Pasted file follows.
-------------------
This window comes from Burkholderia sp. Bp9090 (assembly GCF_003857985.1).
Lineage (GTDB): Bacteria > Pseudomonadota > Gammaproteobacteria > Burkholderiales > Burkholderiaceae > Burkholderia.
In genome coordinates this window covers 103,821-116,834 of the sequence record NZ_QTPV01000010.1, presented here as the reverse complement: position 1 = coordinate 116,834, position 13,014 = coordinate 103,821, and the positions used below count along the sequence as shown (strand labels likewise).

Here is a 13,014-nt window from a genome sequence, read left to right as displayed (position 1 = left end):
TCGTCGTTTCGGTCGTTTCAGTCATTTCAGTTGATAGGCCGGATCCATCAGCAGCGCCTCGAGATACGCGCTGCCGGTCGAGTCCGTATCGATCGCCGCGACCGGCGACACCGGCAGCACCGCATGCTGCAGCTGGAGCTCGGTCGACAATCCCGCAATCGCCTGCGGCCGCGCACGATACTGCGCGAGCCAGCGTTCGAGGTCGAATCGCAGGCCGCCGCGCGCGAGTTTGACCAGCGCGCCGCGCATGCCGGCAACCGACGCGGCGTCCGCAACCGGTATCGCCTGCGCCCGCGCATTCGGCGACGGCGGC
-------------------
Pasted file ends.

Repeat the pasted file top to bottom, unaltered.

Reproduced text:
This window comes from Burkholderia sp. Bp9090 (assembly GCF_003857985.1).
Lineage (GTDB): Bacteria > Pseudomonadota > Gammaproteobacteria > Burkholderiales > Burkholderiaceae > Burkholderia.
In genome coordinates this window covers 103,821-116,834 of the sequence record NZ_QTPV01000010.1, presented here as the reverse complement: position 1 = coordinate 116,834, position 13,014 = coordinate 103,821, and the positions used below count along the sequence as shown (strand labels likewise).

Here is a 13,014-nt window from a genome sequence, read left to right as displayed (position 1 = left end):
TCGTCGTTTCGGTCGTTTCAGTCATTTCAGTTGATAGGCCGGATCCATCAGCAGCGCCTCGAGATACGCGCTGCCGGTCGAGTCCGTATCGATCGCCGCGACCGGCGACACCGGCAGCACCGCATGCTGCAGCTGGAGCTCGGTCGACAATCCCGCAATCGCCTGCGGCCGCGCACGATACTGCGCGAGCCAGCGTTCGAGGTCGAATCGCAGGCCGCCGCGCGCGAGTTTGACCAGCGCGCCGCGCATGCCGGCAACCGACGCGGCGTCCGCAACCGGTATCGCCTGCGCCCGCGCATTCGGCGACGGCGGC